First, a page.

dimension. If r is appended, you may also specify a map projection to define the
shape of your region. The output region will be rounded off to the nearest whole
grid-step in both dimensions.
Name of output grid file. If not set, the grid will be written as ASCII (or binary;
see -bo) xyz-triplets to stdout instead.
x_inc [and optionally y_inc] is the grid spacing. Optionally, append a suffix
modifier. Geographical (degrees) coordinates: Append m to indicate arc minutes or s
to indicate arc seconds. If one of the units e, f, k, M, n or u is appended
instead, the increment is assumed to be given in meter, foot, km, Mile, nautical
mile or US survey foot, respectively, and will be converted to the equivalent
degrees longitude at the middle latitude of the region (the conversion depends on
PROJ_ELLIPSOID). If /y_inc is given but set to 0 it will be reset equal to x_inc;
otherwise it will be converted to degrees latitude. All coordinates: If = is
appended then the corresponding max x (east) or y (north) may be slightly adjusted
to fit exactly the given increment [by default the increment may be adjusted
slightly to fit the given domain]. Finally, instead of giving an increment you may
specify the number of nodes desired by appending + to the supplied integer
argument; the increment is then recalculated from the number of nodes and the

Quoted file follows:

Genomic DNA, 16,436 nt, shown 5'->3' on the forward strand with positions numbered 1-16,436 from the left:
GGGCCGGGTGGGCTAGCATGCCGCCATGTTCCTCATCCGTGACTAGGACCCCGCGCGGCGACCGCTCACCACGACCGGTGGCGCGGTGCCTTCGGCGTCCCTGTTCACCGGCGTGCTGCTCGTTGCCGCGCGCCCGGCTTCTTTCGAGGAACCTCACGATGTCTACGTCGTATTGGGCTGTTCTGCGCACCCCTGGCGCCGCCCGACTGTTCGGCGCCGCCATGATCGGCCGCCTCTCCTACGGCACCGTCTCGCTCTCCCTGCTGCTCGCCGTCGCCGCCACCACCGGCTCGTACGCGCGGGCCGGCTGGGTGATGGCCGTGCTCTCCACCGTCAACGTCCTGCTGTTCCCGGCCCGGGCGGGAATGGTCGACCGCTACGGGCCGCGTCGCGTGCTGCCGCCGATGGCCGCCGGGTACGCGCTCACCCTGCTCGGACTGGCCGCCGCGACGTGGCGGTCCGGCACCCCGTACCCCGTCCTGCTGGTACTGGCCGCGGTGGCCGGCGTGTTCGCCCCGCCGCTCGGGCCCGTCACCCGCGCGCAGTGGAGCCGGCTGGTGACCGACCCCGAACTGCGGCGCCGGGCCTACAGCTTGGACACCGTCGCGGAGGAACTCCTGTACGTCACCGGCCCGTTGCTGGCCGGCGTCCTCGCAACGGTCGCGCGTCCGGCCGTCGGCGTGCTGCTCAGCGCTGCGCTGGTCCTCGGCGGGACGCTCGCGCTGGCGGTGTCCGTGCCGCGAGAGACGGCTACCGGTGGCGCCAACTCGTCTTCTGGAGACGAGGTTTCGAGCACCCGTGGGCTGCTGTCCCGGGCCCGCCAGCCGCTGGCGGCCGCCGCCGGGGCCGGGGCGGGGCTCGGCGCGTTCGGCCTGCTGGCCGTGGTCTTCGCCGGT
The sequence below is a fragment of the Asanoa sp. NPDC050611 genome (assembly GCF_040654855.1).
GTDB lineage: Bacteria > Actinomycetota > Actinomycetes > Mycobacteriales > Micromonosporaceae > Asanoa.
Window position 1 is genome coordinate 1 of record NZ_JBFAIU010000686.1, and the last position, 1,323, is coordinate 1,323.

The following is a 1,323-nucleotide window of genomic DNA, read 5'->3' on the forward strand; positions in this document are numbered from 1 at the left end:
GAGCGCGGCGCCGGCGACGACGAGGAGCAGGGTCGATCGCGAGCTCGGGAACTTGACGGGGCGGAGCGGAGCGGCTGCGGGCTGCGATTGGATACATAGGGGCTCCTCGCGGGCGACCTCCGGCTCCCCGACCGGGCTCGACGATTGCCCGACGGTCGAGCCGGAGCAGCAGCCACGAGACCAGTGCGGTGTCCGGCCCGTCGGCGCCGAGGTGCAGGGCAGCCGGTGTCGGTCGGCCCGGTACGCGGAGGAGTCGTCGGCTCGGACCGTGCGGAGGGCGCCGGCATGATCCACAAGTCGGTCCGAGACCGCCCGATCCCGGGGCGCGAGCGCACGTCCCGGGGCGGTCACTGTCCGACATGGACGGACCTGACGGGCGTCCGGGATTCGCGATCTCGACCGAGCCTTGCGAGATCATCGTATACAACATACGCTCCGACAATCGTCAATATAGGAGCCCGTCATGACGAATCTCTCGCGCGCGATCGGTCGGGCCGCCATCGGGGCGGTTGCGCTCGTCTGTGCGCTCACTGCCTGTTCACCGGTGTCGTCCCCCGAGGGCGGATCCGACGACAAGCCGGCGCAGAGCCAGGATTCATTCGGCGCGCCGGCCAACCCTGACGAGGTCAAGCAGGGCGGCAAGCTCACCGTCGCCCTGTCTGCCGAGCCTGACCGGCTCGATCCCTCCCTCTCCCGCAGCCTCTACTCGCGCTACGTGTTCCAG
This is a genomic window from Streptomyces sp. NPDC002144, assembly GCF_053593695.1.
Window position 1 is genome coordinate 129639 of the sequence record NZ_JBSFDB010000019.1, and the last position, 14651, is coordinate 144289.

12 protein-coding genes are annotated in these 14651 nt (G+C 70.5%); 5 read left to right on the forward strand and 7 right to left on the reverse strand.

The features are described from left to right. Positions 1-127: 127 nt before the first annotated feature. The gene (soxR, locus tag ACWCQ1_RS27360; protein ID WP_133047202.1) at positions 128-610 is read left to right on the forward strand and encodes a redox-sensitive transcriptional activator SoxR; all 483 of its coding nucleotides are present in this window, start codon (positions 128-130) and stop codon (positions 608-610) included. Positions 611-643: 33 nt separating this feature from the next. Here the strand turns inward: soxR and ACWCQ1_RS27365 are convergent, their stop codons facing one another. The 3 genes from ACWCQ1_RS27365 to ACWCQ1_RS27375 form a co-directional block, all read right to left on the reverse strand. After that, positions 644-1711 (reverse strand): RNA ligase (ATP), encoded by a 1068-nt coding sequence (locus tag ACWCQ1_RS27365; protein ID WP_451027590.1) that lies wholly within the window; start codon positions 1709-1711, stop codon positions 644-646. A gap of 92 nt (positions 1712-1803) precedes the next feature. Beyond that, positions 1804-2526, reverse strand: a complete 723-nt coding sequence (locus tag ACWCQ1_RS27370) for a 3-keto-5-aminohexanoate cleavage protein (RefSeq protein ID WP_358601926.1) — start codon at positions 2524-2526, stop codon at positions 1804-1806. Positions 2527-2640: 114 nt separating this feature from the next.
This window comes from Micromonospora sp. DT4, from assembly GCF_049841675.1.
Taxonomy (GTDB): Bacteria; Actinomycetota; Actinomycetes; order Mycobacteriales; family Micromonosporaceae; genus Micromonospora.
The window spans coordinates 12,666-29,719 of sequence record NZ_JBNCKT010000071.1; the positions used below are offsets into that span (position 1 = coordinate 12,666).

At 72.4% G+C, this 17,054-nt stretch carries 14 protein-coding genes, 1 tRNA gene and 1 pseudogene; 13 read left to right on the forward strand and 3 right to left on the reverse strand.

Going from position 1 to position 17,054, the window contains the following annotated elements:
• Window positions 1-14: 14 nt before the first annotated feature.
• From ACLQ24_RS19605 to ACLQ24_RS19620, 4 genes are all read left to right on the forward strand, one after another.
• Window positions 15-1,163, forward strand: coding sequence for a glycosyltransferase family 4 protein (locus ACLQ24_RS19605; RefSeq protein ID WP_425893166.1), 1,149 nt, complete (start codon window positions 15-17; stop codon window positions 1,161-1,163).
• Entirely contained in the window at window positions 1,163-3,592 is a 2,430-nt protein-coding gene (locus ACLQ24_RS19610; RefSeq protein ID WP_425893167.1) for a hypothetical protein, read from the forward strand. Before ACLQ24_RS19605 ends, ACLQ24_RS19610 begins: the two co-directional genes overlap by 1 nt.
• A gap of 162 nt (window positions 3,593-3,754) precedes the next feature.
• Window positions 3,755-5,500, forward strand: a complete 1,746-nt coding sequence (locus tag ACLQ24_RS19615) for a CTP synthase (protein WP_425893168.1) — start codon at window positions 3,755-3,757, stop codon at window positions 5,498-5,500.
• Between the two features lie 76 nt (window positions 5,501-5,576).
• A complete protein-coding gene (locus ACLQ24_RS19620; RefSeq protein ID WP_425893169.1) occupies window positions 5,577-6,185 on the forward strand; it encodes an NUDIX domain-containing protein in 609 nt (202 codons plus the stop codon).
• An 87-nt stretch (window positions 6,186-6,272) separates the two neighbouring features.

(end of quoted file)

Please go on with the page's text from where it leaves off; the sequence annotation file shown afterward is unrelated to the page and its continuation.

domain. The resulting increment value depends on whether you have selected a
gridline-registered or pixel-registered grid; see App-file-formats for details.
Note: if -Rgrdfile is used then the grid spacing has already been initialized; use
-I to override the values.
-Jparameters (more ...)
Select map projection.
-V[level] (more ...)
Select verbosity level [c].
-bo[ncols][type] (more ...)
Select native binary output.
-donodata (more ...)
Replace output columns that equal NaN with nodata.
-ocols[,...] (more ...)
Select output columns (0 is first column).
This option applies only if no -G option has been set.
-^ or just -
Print a short message about the syntax of the command, then exits (NOTE: on Windows
use just -).
-+ or just +
Print an extensive usage (help) message, including the explanation of any
module-specific option (but not the GMT common options), then exits.
-? or no arguments
Print a complete usage (help) message, including the explanation of options, then
Print GMT version and exit.
Print full path to GMT share directory and exit.
To extract data from raster 1, taking one point every 30 minutes, in an area extended
beyond 360 degrees to allow later filtering, run
gmt grdraster 1 -R-4/364/-62/62 -I30m -Gdata.nc
To obtain data for an oblique Mercator projection we need to extract more data that is
actually used. This is necessary because the output of grdraster has edges defined by
parallels and meridians, while the oblique map in general does not. Hence, to get all the
data from the ETOPO2 data needed to make a contour map for the region defined by its lower
left and upper right corners and the desired projection, use
gmt grdraster ETOPO2 -R160/20/220/30r -Joc190/25.5/292/69/1 -Gdata.nc
To extract data from the 2 min Geoware relief blend and write it as binary double
precision xyz-triplets to standard output:
gmt grdraster "2 min Geoware" -R20/25/-10/5 -bo > triplets.b